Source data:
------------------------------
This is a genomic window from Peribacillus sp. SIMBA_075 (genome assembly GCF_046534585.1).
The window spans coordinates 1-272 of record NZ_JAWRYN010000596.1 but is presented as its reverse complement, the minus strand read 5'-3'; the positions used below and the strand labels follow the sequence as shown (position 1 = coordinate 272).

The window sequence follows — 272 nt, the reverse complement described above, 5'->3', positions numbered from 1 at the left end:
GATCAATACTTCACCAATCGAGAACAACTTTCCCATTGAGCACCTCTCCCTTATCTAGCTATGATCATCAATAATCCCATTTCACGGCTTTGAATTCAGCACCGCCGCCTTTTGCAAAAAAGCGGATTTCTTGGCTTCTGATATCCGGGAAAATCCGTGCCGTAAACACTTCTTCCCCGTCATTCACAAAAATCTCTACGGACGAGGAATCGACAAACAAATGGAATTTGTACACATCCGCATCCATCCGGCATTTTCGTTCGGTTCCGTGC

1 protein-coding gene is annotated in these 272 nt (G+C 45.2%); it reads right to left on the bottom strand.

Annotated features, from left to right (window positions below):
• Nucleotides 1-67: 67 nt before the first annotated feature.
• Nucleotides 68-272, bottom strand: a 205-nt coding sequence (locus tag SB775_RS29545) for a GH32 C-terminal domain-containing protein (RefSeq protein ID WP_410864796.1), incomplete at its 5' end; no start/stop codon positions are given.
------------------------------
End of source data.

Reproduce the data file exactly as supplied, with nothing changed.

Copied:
This is a genomic window from Peribacillus sp. SIMBA_075 (genome assembly GCF_046534585.1).
The window spans coordinates 1-272 of record NZ_JAWRYN010000596.1 but is presented as its reverse complement, the minus strand read 5'-3'; the positions used below and the strand labels follow the sequence as shown (position 1 = coordinate 272).

The window sequence follows — 272 nt, the reverse complement described above, 5'->3', positions numbered from 1 at the left end:
GATCAATACTTCACCAATCGAGAACAACTTTCCCATTGAGCACCTCTCCCTTATCTAGCTATGATCATCAATAATCCCATTTCACGGCTTTGAATTCAGCACCGCCGCCTTTTGCAAAAAAGCGGATTTCTTGGCTTCTGATATCCGGGAAAATCCGTGCCGTAAACACTTCTTCCCCGTCATTCACAAAAATCTCTACGGACGAGGAATCGACAAACAAATGGAATTTGTACACATCCGCATCCATCCGGCATTTTCGTTCGGTTCCGTGC

1 protein-coding gene is annotated in these 272 nt (G+C 45.2%); it reads right to left on the bottom strand.

Annotated features, from left to right (window positions below):
• Nucleotides 1-67: 67 nt before the first annotated feature.
• Nucleotides 68-272, bottom strand: a 205-nt coding sequence (locus tag SB775_RS29545) for a GH32 C-terminal domain-containing protein (RefSeq protein ID WP_410864796.1), incomplete at its 5' end; no start/stop codon positions are given.